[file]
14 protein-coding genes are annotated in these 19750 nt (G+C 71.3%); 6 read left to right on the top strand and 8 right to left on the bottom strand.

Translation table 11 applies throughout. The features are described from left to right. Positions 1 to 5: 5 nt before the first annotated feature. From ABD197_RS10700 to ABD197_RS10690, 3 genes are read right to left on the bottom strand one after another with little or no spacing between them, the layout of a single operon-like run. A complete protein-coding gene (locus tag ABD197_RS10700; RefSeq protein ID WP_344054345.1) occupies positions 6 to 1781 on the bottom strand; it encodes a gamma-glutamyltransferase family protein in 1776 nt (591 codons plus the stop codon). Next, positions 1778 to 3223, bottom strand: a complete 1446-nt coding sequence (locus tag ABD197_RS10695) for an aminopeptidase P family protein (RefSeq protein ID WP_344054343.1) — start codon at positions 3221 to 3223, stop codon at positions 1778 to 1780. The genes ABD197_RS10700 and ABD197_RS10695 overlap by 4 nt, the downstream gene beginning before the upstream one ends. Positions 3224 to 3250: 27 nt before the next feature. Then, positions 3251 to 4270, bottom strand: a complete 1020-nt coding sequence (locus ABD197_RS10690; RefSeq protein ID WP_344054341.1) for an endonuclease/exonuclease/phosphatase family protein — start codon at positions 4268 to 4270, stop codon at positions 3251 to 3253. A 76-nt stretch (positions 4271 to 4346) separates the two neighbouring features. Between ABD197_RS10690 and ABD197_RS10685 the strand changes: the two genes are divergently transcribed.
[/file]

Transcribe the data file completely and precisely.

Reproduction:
14 protein-coding genes are annotated in these 19750 nt (G+C 71.3%); 6 read left to right on the top strand and 8 right to left on the bottom strand.

Translation table 11 applies throughout. The features are described from left to right. Positions 1 to 5: 5 nt before the first annotated feature. From ABD197_RS10700 to ABD197_RS10690, 3 genes are read right to left on the bottom strand one after another with little or no spacing between them, the layout of a single operon-like run. A complete protein-coding gene (locus tag ABD197_RS10700; RefSeq protein ID WP_344054345.1) occupies positions 6 to 1781 on the bottom strand; it encodes a gamma-glutamyltransferase family protein in 1776 nt (591 codons plus the stop codon). Next, positions 1778 to 3223, bottom strand: a complete 1446-nt coding sequence (locus tag ABD197_RS10695) for an aminopeptidase P family protein (RefSeq protein ID WP_344054343.1) — start codon at positions 3221 to 3223, stop codon at positions 1778 to 1780. The genes ABD197_RS10700 and ABD197_RS10695 overlap by 4 nt, the downstream gene beginning before the upstream one ends. Positions 3224 to 3250: 27 nt before the next feature. Then, positions 3251 to 4270, bottom strand: a complete 1020-nt coding sequence (locus ABD197_RS10690; RefSeq protein ID WP_344054341.1) for an endonuclease/exonuclease/phosphatase family protein — start codon at positions 4268 to 4270, stop codon at positions 3251 to 3253. A 76-nt stretch (positions 4271 to 4346) separates the two neighbouring features. Between ABD197_RS10690 and ABD197_RS10685 the strand changes: the two genes are divergently transcribed.